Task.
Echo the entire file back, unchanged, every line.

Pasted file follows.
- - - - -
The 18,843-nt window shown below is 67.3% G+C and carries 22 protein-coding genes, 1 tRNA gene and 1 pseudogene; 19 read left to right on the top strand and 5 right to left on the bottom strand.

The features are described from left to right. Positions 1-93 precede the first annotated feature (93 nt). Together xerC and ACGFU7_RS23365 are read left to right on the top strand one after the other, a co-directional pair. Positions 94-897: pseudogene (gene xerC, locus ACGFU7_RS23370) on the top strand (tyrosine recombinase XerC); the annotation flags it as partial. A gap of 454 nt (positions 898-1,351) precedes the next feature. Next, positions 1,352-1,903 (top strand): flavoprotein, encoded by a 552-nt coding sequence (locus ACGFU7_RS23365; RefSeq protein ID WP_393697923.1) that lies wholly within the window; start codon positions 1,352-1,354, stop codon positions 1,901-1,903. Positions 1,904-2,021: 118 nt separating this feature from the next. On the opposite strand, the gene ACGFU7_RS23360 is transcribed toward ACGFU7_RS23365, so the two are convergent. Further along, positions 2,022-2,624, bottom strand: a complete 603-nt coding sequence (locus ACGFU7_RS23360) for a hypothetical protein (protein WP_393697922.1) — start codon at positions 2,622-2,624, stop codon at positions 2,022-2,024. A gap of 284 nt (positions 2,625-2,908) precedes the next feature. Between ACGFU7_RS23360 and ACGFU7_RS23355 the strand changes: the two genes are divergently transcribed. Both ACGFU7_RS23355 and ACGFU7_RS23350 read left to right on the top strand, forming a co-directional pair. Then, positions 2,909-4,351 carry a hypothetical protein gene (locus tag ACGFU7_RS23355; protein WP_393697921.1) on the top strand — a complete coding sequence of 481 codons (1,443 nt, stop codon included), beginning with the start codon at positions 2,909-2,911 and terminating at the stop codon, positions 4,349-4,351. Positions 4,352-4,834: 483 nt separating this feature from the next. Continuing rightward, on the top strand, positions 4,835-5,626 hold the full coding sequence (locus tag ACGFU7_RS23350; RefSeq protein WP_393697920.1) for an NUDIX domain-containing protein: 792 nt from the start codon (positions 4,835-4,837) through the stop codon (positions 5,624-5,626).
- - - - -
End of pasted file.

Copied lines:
The 18,843-nt window shown below is 67.3% G+C and carries 22 protein-coding genes, 1 tRNA gene and 1 pseudogene; 19 read left to right on the top strand and 5 right to left on the bottom strand.

The features are described from left to right. Positions 1-93 precede the first annotated feature (93 nt). Together xerC and ACGFU7_RS23365 are read left to right on the top strand one after the other, a co-directional pair. Positions 94-897: pseudogene (gene xerC, locus ACGFU7_RS23370) on the top strand (tyrosine recombinase XerC); the annotation flags it as partial. A gap of 454 nt (positions 898-1,351) precedes the next feature. Next, positions 1,352-1,903 (top strand): flavoprotein, encoded by a 552-nt coding sequence (locus ACGFU7_RS23365; RefSeq protein ID WP_393697923.1) that lies wholly within the window; start codon positions 1,352-1,354, stop codon positions 1,901-1,903. Positions 1,904-2,021: 118 nt separating this feature from the next. On the opposite strand, the gene ACGFU7_RS23360 is transcribed toward ACGFU7_RS23365, so the two are convergent. Further along, positions 2,022-2,624, bottom strand: a complete 603-nt coding sequence (locus ACGFU7_RS23360) for a hypothetical protein (protein WP_393697922.1) — start codon at positions 2,622-2,624, stop codon at positions 2,022-2,024. A gap of 284 nt (positions 2,625-2,908) precedes the next feature. Between ACGFU7_RS23360 and ACGFU7_RS23355 the strand changes: the two genes are divergently transcribed. Both ACGFU7_RS23355 and ACGFU7_RS23350 read left to right on the top strand, forming a co-directional pair. Then, positions 2,909-4,351 carry a hypothetical protein gene (locus tag ACGFU7_RS23355; protein WP_393697921.1) on the top strand — a complete coding sequence of 481 codons (1,443 nt, stop codon included), beginning with the start codon at positions 2,909-2,911 and terminating at the stop codon, positions 4,349-4,351. Positions 4,352-4,834: 483 nt separating this feature from the next. Continuing rightward, on the top strand, positions 4,835-5,626 hold the full coding sequence (locus tag ACGFU7_RS23350; RefSeq protein WP_393697920.1) for an NUDIX domain-containing protein: 792 nt from the start codon (positions 4,835-4,837) through the stop codon (positions 5,624-5,626).